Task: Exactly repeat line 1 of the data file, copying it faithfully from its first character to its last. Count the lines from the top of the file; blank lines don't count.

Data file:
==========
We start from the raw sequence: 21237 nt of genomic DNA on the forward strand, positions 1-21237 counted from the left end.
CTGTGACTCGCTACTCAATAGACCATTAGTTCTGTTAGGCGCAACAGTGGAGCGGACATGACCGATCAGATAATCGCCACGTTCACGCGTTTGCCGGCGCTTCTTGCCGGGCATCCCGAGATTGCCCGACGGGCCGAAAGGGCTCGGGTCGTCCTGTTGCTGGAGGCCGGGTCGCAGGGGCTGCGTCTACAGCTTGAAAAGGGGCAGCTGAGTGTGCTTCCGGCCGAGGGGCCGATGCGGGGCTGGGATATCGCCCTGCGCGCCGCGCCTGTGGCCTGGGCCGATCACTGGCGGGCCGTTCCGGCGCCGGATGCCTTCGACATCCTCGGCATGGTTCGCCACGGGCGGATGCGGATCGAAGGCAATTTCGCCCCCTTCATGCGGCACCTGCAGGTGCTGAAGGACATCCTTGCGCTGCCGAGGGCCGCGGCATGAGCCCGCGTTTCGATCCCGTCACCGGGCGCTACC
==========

We start from the raw sequence: 21237 nt of genomic DNA on the forward strand, positions 1-21237 counted from the left end.